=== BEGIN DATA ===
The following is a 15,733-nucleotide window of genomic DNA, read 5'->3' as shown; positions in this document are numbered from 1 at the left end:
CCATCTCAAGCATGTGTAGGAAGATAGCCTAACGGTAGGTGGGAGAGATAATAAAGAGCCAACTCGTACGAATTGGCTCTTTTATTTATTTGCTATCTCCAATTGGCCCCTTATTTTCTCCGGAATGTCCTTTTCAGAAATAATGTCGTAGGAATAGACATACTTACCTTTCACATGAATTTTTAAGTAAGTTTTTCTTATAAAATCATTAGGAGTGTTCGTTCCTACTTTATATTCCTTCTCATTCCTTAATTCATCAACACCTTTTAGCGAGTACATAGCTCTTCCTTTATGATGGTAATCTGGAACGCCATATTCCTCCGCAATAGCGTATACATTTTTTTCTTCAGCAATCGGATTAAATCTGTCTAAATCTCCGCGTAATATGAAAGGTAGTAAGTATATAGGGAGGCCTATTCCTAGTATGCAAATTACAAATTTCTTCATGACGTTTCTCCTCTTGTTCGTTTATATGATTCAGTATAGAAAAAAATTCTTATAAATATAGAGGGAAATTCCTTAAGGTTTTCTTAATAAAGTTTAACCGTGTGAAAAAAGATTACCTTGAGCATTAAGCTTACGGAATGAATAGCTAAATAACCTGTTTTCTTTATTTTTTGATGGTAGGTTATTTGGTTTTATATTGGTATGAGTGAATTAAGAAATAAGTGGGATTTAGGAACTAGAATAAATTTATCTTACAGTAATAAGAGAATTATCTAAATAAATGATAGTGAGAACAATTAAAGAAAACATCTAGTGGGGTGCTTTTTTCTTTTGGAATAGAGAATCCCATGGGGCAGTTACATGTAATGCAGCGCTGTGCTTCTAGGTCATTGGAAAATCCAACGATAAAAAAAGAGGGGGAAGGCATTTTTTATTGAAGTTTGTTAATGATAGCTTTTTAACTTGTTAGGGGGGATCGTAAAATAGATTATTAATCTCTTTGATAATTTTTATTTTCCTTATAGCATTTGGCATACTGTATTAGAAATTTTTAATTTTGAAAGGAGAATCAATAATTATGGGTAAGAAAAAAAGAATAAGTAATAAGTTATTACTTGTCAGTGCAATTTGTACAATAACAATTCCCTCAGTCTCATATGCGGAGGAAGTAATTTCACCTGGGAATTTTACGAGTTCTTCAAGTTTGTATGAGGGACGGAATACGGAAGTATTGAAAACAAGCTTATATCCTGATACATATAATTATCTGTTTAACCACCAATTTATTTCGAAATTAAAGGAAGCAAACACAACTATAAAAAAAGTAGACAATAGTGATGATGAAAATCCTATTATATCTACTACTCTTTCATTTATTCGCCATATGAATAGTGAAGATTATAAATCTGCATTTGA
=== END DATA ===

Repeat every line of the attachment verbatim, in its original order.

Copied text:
The following is a 15,733-nucleotide window of genomic DNA, read 5'->3' as shown; positions in this document are numbered from 1 at the left end:
CCATCTCAAGCATGTGTAGGAAGATAGCCTAACGGTAGGTGGGAGAGATAATAAAGAGCCAACTCGTACGAATTGGCTCTTTTATTTATTTGCTATCTCCAATTGGCCCCTTATTTTCTCCGGAATGTCCTTTTCAGAAATAATGTCGTAGGAATAGACATACTTACCTTTCACATGAATTTTTAAGTAAGTTTTTCTTATAAAATCATTAGGAGTGTTCGTTCCTACTTTATATTCCTTCTCATTCCTTAATTCATCAACACCTTTTAGCGAGTACATAGCTCTTCCTTTATGATGGTAATCTGGAACGCCATATTCCTCCGCAATAGCGTATACATTTTTTTCTTCAGCAATCGGATTAAATCTGTCTAAATCTCCGCGTAATATGAAAGGTAGTAAGTATATAGGGAGGCCTATTCCTAGTATGCAAATTACAAATTTCTTCATGACGTTTCTCCTCTTGTTCGTTTATATGATTCAGTATAGAAAAAAATTCTTATAAATATAGAGGGAAATTCCTTAAGGTTTTCTTAATAAAGTTTAACCGTGTGAAAAAAGATTACCTTGAGCATTAAGCTTACGGAATGAATAGCTAAATAACCTGTTTTCTTTATTTTTTGATGGTAGGTTATTTGGTTTTATATTGGTATGAGTGAATTAAGAAATAAGTGGGATTTAGGAACTAGAATAAATTTATCTTACAGTAATAAGAGAATTATCTAAATAAATGATAGTGAGAACAATTAAAGAAAACATCTAGTGGGGTGCTTTTTTCTTTTGGAATAGAGAATCCCATGGGGCAGTTACATGTAATGCAGCGCTGTGCTTCTAGGTCATTGGAAAATCCAACGATAAAAAAAGAGGGGGAAGGCATTTTTTATTGAAGTTTGTTAATGATAGCTTTTTAACTTGTTAGGGGGGATCGTAAAATAGATTATTAATCTCTTTGATAATTTTTATTTTCCTTATAGCATTTGGCATACTGTATTAGAAATTTTTAATTTTGAAAGGAGAATCAATAATTATGGGTAAGAAAAAAAGAATAAGTAATAAGTTATTACTTGTCAGTGCAATTTGTACAATAACAATTCCCTCAGTCTCATATGCGGAGGAAGTAATTTCACCTGGGAATTTTACGAGTTCTTCAAGTTTGTATGAGGGACGGAATACGGAAGTATTGAAAACAAGCTTATATCCTGATACATATAATTATCTGTTTAACCACCAATTTATTTCGAAATTAAAGGAAGCAAACACAACTATAAAAAAAGTAGACAATAGTGATGATGAAAATCCTATTATATCTACTACTCTTTCATTTATTCGCCATATGAATAGTGAAGATTATAAATCTGCATTTGA